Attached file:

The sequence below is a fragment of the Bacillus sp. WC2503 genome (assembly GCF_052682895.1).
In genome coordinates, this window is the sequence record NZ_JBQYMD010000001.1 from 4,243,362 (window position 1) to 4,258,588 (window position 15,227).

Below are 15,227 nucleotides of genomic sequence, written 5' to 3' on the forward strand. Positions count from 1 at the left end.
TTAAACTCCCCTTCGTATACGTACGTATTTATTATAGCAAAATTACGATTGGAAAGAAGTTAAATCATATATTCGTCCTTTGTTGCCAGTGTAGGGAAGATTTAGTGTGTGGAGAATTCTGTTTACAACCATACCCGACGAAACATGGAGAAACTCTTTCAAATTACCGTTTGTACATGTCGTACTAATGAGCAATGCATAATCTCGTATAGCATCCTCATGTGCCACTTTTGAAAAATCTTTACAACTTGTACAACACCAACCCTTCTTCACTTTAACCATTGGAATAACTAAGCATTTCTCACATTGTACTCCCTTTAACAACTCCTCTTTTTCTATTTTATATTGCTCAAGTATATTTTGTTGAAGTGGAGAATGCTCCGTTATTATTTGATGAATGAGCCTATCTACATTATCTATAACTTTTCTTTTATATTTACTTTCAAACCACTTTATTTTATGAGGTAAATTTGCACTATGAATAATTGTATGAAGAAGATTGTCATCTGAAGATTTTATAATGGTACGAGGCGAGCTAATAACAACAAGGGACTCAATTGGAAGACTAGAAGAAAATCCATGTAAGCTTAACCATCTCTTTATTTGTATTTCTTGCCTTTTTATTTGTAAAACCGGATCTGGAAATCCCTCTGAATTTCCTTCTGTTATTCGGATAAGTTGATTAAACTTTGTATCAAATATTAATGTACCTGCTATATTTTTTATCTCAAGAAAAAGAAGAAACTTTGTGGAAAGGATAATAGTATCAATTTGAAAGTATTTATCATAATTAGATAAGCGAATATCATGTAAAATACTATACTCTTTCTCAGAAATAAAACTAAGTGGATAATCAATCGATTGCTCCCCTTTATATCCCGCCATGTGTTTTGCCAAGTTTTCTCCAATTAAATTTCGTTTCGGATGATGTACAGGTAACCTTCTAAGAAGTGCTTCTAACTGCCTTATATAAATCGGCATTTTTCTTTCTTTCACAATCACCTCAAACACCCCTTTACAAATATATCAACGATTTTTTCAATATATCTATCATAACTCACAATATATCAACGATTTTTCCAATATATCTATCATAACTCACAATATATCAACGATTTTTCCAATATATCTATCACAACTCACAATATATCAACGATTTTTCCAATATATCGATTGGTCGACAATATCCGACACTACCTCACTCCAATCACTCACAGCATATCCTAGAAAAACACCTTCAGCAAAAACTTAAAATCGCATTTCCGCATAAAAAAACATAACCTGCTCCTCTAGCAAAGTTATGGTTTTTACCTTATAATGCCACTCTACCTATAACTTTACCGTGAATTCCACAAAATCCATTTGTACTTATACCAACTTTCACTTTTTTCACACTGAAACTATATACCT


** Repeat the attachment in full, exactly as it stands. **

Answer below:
The sequence below is a fragment of the Bacillus sp. WC2503 genome (assembly GCF_052682895.1).
In genome coordinates, this window is the sequence record NZ_JBQYMD010000001.1 from 4,243,362 (window position 1) to 4,258,588 (window position 15,227).

Below are 15,227 nucleotides of genomic sequence, written 5' to 3' on the forward strand. Positions count from 1 at the left end.
TTAAACTCCCCTTCGTATACGTACGTATTTATTATAGCAAAATTACGATTGGAAAGAAGTTAAATCATATATTCGTCCTTTGTTGCCAGTGTAGGGAAGATTTAGTGTGTGGAGAATTCTGTTTACAACCATACCCGACGAAACATGGAGAAACTCTTTCAAATTACCGTTTGTACATGTCGTACTAATGAGCAATGCATAATCTCGTATAGCATCCTCATGTGCCACTTTTGAAAAATCTTTACAACTTGTACAACACCAACCCTTCTTCACTTTAACCATTGGAATAACTAAGCATTTCTCACATTGTACTCCCTTTAACAACTCCTCTTTTTCTATTTTATATTGCTCAAGTATATTTTGTTGAAGTGGAGAATGCTCCGTTATTATTTGATGAATGAGCCTATCTACATTATCTATAACTTTTCTTTTATATTTACTTTCAAACCACTTTATTTTATGAGGTAAATTTGCACTATGAATAATTGTATGAAGAAGATTGTCATCTGAAGATTTTATAATGGTACGAGGCGAGCTAATAACAACAAGGGACTCAATTGGAAGACTAGAAGAAAATCCATGTAAGCTTAACCATCTCTTTATTTGTATTTCTTGCCTTTTTATTTGTAAAACCGGATCTGGAAATCCCTCTGAATTTCCTTCTGTTATTCGGATAAGTTGATTAAACTTTGTATCAAATATTAATGTACCTGCTATATTTTTTATCTCAAGAAAAAGAAGAAACTTTGTGGAAAGGATAATAGTATCAATTTGAAAGTATTTATCATAATTAGATAAGCGAATATCATGTAAAATACTATACTCTTTCTCAGAAATAAAACTAAGTGGATAATCAATCGATTGCTCCCCTTTATATCCCGCCATGTGTTTTGCCAAGTTTTCTCCAATTAAATTTCGTTTCGGATGATGTACAGGTAACCTTCTAAGAAGTGCTTCTAACTGCCTTATATAAATCGGCATTTTTCTTTCTTTCACAATCACCTCAAACACCCCTTTACAAATATATCAACGATTTTTTCAATATATCTATCATAACTCACAATATATCAACGATTTTTCCAATATATCTATCATAACTCACAATATATCAACGATTTTTCCAATATATCTATCACAACTCACAATATATCAACGATTTTTCCAATATATCGATTGGTCGACAATATCCGACACTACCTCACTCCAATCACTCACAGCATATCCTAGAAAAACACCTTCAGCAAAAACTTAAAATCGCATTTCCGCATAAAAAAACATAACCTGCTCCTCTAGCAAAGTTATGGTTTTTACCTTATAATGCCACTCTACCTATAACTTTACCGTGAATTCCACAAAATCCATTTGTACTTATACCAACTTTCACTTTTTTCACACTGAAACTATATACCT